.Process(t => t.Start())
        .ToList()
        .ForEach(t => t.Join());

There's no sign of data access there! The practical functional C# articles on my site go into more detail on this. Suffice to say, while a lot of new features were added to "make LINQ possible", much, much, more is possible than just creating queries. (Alternatively, you might chose to limit the meaning of LINQ, as I'd like to do. In this case, I wouldn't consider using lambdas, extensions, etc. as LINQ. Others may disagree. Marketing?)

Implicitly typed local variables (var keyword)

C# is still statically and strongly typed. But, there's a new feature that lets you declare local variables without specifying the type, if the type can be inferred from the initializing expression. From the spec:

var i = 5;
var s = "Hello";
var d = 1.0;
var numbers = new int[] {1, 2, 3};
var orders = new Dictionary<int,Order>();

The implicitly typed local variable declarations above are precisely equivalent to the following explicitly typed declarations:

int i = 5;
string s = "Hello";
double d = 1.0;
int[] numbers = new int[] {1, 2, 3};
Dictionary<int,Order> orders = new Dictionary<int,Order>();

Oddly enough, the C# spec doesn't even mention LINQ or anonymous types when it talks about "var" locals. Why is there confusion about this simple feature? Let's examine anonymous types:

C# anonymous types allow you to declare a type just by specifying its fields. From the spec: "C# 3.0 permits the new operator to be used with an anonymous object initializer to create an object of an anonymous type." For instance, the following code is a valid expression:

new { Name = "Michael" }

This produces an object of a new, anonymous, type, containing a single string property called Name. Hence, this code works:

Console.WriteLine(new { Name = "Michael" }.Name);

However, how can you assign such an object to a variable? Yes, that is the only "need" for the var keyword. There's no way to name the type, since it's anonymous. Regardless if you agree with anonymous types (versus a Tuple class), this is the place where you *need* to use var: assigning an anonymous type to a local.

As you may have noticed, I still haven't mentioned LINQ. Anonymous types are not LINQ specific. They are, however, particularly helpful for certain LINQ queries:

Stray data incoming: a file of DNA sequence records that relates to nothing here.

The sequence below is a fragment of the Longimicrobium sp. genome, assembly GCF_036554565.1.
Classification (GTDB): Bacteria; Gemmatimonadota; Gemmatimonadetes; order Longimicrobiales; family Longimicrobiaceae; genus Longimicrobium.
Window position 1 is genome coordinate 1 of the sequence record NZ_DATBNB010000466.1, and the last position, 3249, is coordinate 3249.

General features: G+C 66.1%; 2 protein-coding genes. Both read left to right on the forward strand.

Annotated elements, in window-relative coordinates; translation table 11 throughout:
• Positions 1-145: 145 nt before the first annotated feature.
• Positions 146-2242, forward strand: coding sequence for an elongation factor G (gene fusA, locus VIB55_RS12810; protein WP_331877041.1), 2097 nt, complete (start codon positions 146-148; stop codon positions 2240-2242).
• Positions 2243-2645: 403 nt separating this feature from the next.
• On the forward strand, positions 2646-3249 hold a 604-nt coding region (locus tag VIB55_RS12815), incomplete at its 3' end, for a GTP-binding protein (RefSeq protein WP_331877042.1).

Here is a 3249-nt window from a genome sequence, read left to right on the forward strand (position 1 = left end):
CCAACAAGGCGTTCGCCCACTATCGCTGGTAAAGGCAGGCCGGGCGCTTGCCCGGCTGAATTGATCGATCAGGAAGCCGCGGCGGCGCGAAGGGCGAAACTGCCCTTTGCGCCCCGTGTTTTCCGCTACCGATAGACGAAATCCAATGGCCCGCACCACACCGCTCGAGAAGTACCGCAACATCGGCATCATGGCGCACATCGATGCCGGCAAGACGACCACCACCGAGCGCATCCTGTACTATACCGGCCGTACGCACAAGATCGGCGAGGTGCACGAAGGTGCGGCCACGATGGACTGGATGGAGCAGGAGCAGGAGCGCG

var topCustomers = MyDatabase.Customers.Where(c => c.GoldStar == true).Select(c => new {c.CustomerId, c.Name});

Because of this, people start to associate anonymous types only with LINQ queries and hence, var with LINQ only. The truth is that these features can be used anywhere.

What's the takeaway here? The var keyword simply allows the compiler to infer the type of the variable so you don't have to specify it. Nothing more, nothing less. Some people still want to explicitly annotate every single variable – hey, that's their choice. But don't be locked into this just because there was no option before. Me? I'll take more concise code any day!

As a side note (if this wasn't clear), the var keyword is NOT dynamic typing, just implicit typing (type inference).

Dynamic C#

Seems there's a lot of confusion about C# being dynamic. C# is not dynamically typed, as some seem to imply. I think perhaps some of the confusion comes from all the nice type inference that C# provides. Using the var keyword as shown above might make some people feel "oh, I'm saying var just like Javascript!". Adding to the confusion is the fact that C# is now a "semi"-functional language. For instance, from "why's (poignant) guide to ruby", we see this Ruby code:

5.times { print "Odelay!" }

C# allows us to write in a similar style:

5.Times(() => Console.WriteLine("Odelay!"));

The next Ruby example in that guide goes like this:

exit unless "restaurant".include? "aura"

In C#, we can write:

exit.Unless(() => "restaurant".Contains("aura"));